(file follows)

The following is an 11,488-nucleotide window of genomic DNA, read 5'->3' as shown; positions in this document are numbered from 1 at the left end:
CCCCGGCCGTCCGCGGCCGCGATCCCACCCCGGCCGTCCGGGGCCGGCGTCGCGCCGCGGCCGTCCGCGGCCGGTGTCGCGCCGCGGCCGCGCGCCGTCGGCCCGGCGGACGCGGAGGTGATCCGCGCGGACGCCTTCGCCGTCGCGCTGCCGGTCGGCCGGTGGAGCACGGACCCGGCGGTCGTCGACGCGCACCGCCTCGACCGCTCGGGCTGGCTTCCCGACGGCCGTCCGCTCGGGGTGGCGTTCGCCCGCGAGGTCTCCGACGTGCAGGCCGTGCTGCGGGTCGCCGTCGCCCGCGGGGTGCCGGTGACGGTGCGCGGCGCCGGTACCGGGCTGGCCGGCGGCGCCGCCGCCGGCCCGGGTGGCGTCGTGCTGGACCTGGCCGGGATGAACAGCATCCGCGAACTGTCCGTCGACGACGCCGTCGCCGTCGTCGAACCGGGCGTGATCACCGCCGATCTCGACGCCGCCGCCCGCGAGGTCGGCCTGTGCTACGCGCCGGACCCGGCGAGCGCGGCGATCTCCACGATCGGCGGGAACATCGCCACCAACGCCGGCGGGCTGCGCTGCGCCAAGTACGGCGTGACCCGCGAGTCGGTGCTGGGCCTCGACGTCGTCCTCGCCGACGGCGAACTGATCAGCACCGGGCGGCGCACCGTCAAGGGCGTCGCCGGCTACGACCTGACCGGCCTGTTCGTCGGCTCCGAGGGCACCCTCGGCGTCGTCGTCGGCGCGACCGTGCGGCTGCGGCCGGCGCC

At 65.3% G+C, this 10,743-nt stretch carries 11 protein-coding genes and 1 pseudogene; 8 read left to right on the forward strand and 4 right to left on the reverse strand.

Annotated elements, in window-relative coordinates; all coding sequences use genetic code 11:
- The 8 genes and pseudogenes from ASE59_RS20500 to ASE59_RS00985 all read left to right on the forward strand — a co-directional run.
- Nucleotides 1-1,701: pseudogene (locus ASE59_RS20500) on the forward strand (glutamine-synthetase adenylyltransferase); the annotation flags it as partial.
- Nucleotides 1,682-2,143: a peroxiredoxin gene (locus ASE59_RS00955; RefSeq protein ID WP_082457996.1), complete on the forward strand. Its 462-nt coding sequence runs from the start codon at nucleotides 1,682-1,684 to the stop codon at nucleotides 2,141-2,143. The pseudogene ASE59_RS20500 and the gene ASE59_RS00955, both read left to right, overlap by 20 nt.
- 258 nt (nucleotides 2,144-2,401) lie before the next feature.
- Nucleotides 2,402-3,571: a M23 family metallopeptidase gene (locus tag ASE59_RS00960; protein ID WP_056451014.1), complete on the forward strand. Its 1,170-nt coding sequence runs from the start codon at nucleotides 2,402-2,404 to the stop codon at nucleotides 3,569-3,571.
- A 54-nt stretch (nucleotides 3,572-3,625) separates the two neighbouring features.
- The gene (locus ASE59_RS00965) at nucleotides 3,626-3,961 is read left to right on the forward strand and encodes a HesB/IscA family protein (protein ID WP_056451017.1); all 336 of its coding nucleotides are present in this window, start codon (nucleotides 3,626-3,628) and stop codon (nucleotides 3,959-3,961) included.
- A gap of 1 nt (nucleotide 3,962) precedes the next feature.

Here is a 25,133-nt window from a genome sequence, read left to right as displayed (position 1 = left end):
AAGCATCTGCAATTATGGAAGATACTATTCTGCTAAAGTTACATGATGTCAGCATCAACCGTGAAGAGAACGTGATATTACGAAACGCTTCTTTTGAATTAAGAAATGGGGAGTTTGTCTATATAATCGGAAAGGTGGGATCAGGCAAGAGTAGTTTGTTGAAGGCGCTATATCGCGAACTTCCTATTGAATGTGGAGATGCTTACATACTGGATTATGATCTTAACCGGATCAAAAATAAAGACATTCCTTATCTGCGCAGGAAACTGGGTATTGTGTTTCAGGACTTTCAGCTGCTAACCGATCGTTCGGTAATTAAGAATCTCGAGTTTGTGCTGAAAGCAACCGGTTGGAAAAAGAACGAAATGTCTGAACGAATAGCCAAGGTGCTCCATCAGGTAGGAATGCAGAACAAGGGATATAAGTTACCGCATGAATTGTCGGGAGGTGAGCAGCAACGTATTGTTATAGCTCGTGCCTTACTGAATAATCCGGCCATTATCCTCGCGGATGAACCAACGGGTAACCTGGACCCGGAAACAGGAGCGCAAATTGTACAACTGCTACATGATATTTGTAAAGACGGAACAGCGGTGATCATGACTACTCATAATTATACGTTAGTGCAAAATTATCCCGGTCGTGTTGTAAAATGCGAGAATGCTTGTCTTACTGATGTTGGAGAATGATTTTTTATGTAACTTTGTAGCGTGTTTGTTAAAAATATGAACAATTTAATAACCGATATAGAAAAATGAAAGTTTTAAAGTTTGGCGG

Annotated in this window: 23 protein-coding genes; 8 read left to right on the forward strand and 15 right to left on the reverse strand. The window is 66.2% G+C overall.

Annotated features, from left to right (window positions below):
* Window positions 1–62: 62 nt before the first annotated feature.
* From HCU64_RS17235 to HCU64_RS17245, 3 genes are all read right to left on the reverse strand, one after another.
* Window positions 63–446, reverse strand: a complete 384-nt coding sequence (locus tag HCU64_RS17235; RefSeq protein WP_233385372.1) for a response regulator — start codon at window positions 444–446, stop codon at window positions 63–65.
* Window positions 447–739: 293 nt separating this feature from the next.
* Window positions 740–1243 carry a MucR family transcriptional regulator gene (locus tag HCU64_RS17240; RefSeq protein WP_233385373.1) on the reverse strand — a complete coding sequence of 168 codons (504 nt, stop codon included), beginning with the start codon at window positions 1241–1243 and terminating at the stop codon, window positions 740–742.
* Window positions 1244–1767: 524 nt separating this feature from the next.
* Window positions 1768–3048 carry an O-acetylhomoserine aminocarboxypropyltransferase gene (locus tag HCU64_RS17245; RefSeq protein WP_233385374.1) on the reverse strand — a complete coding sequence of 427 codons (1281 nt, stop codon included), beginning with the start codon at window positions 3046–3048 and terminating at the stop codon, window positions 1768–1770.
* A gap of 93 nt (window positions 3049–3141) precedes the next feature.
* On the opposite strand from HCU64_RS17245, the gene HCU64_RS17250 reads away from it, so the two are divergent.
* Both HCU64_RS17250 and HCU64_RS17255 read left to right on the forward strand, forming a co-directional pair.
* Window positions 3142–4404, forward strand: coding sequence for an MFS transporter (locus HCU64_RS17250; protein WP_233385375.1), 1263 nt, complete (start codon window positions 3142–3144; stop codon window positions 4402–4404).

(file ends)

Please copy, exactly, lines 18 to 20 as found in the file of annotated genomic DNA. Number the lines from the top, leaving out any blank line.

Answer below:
* From HCU64_RS17235 to HCU64_RS17245, 3 genes are all read right to left on the reverse strand, one after another.
* Window positions 63–446, reverse strand: a complete 384-nt coding sequence (locus tag HCU64_RS17235; RefSeq protein WP_233385372.1) for a response regulator — start codon at window positions 444–446, stop codon at window positions 63–65.
* Window positions 447–739: 293 nt separating this feature from the next.